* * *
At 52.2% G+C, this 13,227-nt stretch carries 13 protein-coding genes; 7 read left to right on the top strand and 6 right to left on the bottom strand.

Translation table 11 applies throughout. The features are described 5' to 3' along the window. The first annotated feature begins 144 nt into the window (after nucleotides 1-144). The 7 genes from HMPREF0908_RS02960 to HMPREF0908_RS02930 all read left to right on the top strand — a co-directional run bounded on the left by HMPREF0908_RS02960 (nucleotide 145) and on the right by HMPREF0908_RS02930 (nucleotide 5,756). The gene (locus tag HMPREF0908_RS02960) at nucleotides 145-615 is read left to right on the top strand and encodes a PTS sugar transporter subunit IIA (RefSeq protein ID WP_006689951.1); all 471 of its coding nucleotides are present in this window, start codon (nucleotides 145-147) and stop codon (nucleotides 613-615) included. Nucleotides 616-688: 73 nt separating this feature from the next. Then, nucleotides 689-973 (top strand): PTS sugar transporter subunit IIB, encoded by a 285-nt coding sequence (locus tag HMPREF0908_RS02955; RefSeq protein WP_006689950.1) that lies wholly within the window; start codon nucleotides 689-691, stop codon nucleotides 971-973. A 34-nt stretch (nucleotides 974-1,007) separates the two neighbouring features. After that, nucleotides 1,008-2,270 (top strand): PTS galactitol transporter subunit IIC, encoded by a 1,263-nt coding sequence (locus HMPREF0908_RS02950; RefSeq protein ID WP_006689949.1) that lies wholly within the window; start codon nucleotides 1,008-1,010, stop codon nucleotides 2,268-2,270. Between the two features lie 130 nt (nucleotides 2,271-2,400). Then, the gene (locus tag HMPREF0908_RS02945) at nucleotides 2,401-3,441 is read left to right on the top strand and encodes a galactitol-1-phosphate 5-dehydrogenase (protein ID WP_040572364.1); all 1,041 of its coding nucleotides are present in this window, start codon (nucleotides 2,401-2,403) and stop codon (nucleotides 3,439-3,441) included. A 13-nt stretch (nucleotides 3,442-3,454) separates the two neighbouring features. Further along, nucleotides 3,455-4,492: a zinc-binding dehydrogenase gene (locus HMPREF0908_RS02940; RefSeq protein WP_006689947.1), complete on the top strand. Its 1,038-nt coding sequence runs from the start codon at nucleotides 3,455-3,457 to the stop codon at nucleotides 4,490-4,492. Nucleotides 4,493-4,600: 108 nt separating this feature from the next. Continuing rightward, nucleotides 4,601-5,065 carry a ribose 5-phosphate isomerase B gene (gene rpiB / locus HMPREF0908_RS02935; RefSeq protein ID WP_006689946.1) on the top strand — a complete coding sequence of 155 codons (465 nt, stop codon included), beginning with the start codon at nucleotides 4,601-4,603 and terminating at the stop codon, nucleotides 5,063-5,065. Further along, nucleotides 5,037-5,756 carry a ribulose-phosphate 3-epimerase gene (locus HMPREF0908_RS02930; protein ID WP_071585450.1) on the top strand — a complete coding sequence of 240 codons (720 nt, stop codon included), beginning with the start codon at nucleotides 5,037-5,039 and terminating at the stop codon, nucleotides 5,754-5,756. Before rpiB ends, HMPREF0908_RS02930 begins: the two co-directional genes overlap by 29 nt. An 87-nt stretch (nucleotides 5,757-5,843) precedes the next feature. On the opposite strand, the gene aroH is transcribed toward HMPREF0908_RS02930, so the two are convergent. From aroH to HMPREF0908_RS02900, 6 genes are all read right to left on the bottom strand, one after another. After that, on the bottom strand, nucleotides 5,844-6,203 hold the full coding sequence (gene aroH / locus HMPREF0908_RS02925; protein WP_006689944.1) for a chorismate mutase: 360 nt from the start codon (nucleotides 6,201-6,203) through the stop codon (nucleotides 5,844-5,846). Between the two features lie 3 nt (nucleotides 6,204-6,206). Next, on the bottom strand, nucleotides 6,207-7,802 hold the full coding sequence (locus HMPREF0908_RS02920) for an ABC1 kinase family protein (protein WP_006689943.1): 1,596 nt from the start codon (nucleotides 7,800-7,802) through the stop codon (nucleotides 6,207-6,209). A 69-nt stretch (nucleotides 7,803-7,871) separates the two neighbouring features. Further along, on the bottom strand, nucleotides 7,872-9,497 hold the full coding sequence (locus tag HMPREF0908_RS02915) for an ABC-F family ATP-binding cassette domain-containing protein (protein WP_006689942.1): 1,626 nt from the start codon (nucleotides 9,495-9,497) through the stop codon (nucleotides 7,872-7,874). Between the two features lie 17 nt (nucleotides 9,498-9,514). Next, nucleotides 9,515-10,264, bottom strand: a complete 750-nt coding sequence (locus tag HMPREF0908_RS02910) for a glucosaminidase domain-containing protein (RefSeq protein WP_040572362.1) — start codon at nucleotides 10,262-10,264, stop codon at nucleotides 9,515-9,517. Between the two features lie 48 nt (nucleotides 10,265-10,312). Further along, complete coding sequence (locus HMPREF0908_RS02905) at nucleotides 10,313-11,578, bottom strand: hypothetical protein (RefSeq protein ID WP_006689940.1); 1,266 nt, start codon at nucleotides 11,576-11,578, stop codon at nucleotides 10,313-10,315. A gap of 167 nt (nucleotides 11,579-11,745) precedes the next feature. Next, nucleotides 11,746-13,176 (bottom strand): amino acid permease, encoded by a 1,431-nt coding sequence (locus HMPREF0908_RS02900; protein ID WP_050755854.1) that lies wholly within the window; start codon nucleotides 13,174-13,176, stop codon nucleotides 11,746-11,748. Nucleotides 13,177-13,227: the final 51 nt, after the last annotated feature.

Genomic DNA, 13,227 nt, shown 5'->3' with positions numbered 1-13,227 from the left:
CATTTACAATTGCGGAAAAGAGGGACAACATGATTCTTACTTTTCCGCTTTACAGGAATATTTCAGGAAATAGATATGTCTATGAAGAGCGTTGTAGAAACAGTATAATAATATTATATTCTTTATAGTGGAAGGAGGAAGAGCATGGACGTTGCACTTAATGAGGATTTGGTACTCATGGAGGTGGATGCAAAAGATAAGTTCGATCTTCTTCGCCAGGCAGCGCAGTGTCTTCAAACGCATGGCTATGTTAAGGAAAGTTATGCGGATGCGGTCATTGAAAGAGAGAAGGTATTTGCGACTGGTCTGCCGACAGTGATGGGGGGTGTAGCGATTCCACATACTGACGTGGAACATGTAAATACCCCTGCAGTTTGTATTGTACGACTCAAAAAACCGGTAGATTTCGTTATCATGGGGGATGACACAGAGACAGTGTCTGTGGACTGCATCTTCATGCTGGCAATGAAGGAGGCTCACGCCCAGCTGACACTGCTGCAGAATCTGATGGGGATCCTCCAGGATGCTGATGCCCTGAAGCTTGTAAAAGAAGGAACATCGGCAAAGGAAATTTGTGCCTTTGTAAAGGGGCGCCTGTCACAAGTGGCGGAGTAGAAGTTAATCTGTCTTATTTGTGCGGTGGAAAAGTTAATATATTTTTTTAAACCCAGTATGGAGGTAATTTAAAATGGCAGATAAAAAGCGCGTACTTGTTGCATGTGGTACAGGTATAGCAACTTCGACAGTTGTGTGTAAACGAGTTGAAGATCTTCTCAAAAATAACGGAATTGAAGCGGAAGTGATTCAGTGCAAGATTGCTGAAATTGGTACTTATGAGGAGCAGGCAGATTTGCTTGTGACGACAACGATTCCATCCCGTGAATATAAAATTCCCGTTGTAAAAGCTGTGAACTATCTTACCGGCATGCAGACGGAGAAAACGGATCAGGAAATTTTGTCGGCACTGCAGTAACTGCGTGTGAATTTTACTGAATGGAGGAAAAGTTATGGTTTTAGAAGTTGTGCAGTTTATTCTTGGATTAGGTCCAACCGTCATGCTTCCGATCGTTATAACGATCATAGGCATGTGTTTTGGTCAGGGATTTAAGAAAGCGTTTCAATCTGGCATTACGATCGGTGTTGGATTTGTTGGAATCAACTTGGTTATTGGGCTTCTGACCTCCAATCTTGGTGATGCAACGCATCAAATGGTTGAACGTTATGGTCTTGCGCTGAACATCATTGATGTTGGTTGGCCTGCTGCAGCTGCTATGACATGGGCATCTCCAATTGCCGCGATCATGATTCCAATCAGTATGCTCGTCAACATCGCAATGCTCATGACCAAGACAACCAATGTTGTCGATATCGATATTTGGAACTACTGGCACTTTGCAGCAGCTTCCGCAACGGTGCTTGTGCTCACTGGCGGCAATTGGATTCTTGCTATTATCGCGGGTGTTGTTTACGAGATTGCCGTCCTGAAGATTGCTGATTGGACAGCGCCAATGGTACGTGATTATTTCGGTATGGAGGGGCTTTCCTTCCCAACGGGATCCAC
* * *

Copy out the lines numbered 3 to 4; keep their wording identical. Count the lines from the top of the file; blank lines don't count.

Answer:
Genomic DNA, 13,227 nt, shown 5'->3' with positions numbered 1-13,227 from the left:
CATTTACAATTGCGGAAAAGAGGGACAACATGATTCTTACTTTTCCGCTTTACAGGAATATTTCAGGAAATAGATATGTCTATGAAGAGCGTTGTAGAAACAGTATAATAATATTATATTCTTTATAGTGGAAGGAGGAAGAGCATGGACGTTGCACTTAATGAGGATTTGGTACTCATGGAGGTGGATGCAAAAGATAAGTTCGATCTTCTTCGCCAGGCAGCGCAGTGTCTTCAAACGCATGGCTATGTTAAGGAAAGTTATGCGGATGCGGTCATTGAAAGAGAGAAGGTATTTGCGACTGGTCTGCCGACAGTGATGGGGGGTGTAGCGATTCCACATACTGACGTGGAACATGTAAATACCCCTGCAGTTTGTATTGTACGACTCAAAAAACCGGTAGATTTCGTTATCATGGGGGATGACACAGAGACAGTGTCTGTGGACTGCATCTTCATGCTGGCAATGAAGGAGGCTCACGCCCAGCTGACACTGCTGCAGAATCTGATGGGGATCCTCCAGGATGCTGATGCCCTGAAGCTTGTAAAAGAAGGAACATCGGCAAAGGAAATTTGTGCCTTTGTAAAGGGGCGCCTGTCACAAGTGGCGGAGTAGAAGTTAATCTGTCTTATTTGTGCGGTGGAAAAGTTAATATATTTTTTTAAACCCAGTATGGAGGTAATTTAAAATGGCAGATAAAAAGCGCGTACTTGTTGCATGTGGTACAGGTATAGCAACTTCGACAGTTGTGTGTAAACGAGTTGAAGATCTTCTCAAAAATAACGGAATTGAAGCGGAAGTGATTCAGTGCAAGATTGCTGAAATTGGTACTTATGAGGAGCAGGCAGATTTGCTTGTGACGACAACGATTCCATCCCGTGAATATAAAATTCCCGTTGTAAAAGCTGTGAACTATCTTACCGGCATGCAGACGGAGAAAACGGATCAGGAAATTTTGTCGGCACTGCAGTAACTGCGTGTGAATTTTACTGAATGGAGGAAAAGTTATGGTTTTAGAAGTTGTGCAGTTTATTCTTGGATTAGGTCCAACCGTCATGCTTCCGATCGTTATAACGATCATAGGCATGTGTTTTGGTCAGGGATTTAAGAAAGCGTTTCAATCTGGCATTACGATCGGTGTTGGATTTGTTGGAATCAACTTGGTTATTGGGCTTCTGACCTCCAATCTTGGTGATGCAACGCATCAAATGGTTGAACGTTATGGTCTTGCGCTGAACATCATTGATGTTGGTTGGCCTGCTGCAGCTGCTATGACATGGGCATCTCCAATTGCCGCGATCATGATTCCAATCAGTATGCTCGTCAACATCGCAATGCTCATGACCAAGACAACCAATGTTGTCGATATCGATATTTGGAACTACTGGCACTTTGCAGCAGCTTCCGCAACGGTGCTTGTGCTCACTGGCGGCAATTGGATTCTTGCTATTATCGCGGGTGTTGTTTACGAGATTGCCGTCCTGAAGATTGCTGATTGGACAGCGCCAATGGTACGTGATTATTTCGGTATGGAGGGGCTTTCCTTCCCAACGGGATCCAC